People in many parts of the country will have more insurance plans to choose from this time than they did during the last ACA enrollment window.

That's good, but there's a catch. People who already have ACA coverage, and who renew their policies automatically without going back through, could see their costs rise.

What they're saying: "This year people might get complacent because they hear the average premium is going down, but that still hides enormous variation," according to the Kaiser Family Foundation's Larry Levitt.

By the numbers, per a recent HHS report:

  • 20% of current enrollees will have just 1 plan to choose from — down from 29% a year ago.
  • 57% of current enrollees will have at least 3 plans to choose from — up from 44% a year ago.

How it works: If you're buying coverage through the exchanges and getting a subsidy to help pay your premium (as most enrollees do), the size of that subsidy is based on your income and the cost of a specific plan in your area.

  • As new plans come onto the market in your area, subsidies might now be tied to one of those plans — which means the value of the subsidy will change, and it may cover less of your costs for the same plan.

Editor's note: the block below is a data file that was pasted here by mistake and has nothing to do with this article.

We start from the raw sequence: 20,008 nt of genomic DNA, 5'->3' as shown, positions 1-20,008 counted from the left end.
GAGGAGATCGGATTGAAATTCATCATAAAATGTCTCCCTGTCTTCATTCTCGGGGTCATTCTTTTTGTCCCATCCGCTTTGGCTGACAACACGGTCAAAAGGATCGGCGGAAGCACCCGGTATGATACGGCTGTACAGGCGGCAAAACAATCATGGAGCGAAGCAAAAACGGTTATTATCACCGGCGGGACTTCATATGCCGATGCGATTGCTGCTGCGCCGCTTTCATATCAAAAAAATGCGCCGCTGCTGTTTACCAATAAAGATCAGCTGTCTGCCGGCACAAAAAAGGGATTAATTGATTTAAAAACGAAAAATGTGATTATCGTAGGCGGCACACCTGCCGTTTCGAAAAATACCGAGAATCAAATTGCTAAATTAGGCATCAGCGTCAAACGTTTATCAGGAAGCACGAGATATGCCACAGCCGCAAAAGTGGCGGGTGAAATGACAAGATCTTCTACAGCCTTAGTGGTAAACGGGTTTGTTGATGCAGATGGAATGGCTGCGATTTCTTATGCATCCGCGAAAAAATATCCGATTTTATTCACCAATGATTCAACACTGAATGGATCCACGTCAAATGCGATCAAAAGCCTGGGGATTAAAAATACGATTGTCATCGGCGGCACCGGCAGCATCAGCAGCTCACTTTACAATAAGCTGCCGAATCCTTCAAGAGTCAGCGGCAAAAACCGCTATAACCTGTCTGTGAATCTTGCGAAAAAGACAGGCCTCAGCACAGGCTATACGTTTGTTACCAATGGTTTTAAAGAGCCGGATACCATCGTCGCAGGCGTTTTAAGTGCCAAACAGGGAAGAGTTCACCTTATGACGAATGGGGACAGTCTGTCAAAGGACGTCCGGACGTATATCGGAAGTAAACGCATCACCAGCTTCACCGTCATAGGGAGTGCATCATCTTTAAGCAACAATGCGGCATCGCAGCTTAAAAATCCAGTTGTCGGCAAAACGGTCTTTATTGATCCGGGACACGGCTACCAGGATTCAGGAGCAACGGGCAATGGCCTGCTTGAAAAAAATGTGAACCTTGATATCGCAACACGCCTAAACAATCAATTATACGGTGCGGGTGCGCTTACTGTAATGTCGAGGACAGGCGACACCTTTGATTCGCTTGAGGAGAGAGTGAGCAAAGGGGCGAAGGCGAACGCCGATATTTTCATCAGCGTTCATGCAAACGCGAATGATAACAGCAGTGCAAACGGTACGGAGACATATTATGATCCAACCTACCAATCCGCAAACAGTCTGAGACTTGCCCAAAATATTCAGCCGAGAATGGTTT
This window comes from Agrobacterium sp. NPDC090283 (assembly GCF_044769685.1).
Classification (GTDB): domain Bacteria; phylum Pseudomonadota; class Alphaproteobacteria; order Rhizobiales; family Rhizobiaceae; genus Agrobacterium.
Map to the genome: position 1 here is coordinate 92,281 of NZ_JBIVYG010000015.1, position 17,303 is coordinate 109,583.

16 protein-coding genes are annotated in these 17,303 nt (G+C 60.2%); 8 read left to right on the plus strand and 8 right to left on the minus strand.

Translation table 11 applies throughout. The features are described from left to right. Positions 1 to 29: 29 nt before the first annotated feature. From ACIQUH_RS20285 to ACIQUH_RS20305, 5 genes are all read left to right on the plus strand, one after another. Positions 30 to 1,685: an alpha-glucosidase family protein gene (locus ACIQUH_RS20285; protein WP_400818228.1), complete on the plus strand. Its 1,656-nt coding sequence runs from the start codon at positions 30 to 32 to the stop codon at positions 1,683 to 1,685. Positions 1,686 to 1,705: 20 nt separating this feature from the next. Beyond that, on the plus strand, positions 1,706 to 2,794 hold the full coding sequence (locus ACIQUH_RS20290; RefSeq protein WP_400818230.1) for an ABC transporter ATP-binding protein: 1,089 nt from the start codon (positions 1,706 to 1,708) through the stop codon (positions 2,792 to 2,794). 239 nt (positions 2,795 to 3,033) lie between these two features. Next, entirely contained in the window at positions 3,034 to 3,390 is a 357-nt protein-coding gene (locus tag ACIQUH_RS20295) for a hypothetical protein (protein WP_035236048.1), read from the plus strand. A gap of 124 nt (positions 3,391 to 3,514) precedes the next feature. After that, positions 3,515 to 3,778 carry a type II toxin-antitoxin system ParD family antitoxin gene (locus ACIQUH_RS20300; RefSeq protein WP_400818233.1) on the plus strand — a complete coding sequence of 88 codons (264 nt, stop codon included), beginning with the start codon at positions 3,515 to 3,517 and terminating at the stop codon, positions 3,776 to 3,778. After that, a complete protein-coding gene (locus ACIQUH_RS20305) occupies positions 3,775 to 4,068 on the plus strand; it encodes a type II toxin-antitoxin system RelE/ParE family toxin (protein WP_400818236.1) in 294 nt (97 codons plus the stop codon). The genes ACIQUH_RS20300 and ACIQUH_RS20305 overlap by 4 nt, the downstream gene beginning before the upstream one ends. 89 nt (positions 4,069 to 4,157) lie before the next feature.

• (If you really want to go deep on how all this works, I wrote a treatise on it in a previous life.)

The bottom line: Enrollees who don't go back through the shopping process could have to pay more.

Go deeper

Updated 2 mins ago - Politics & Policy

Pence no longer expected at Amy Coney Barrett's final confirmation vote

Photo: Ben Hasty/MediaNews Group/Reading Eagle via Getty Images

Vice President Mike Pence no longer plans to attend the Senate's final confirmation vote for Judge Amy Coney Barrett on Monday, following Senate Democrats' rebuke that his symbolic presence would be a "violation of common decency," a Pence aide confirmed to CNN and Politico on Monday.

Driving the news: Five of Pence's aides were recently diagnosed with COVID-19, including his chief of staff, who is currently quarantining. Pence has continued his campaign travel despite his possible exposure to the virus, which goes against CDC guidelines.

Updated 5 mins ago - Politics & Policy

Coronavirus dashboard

Illustration: Sarah Grillo/Axios

  1. Politics: The swing states where the pandemic is raging — Ex-FDA chief: Pence campaigning after exposure puts others at risk — Senate Democrats ask Pence to stay away from confirmation vote for Amy Coney Barrett.
  2. Health: 13 states set single-day case records last week — U.S. reports over 80,000 new cases for second consecutive day.
  3. Business: Where stimulus is needed most.
  4. Education: The dangerous instability of school re-openings.
  5. World: Restrictions grow across Europe.
  6. Media: Fox News president and several hosts advised to quarantine.
Dion Rabouin, author of Markets
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Bond investors see brighter days

Illustration: Sarah Grillo/Axios

U.S. government bonds could breakout further after yields on the benchmark 10-year Treasury note ticked up to their highest since early June last week.

But, but, but: Strategists say this move is about an improving outlook for economic growth rather than just inflation.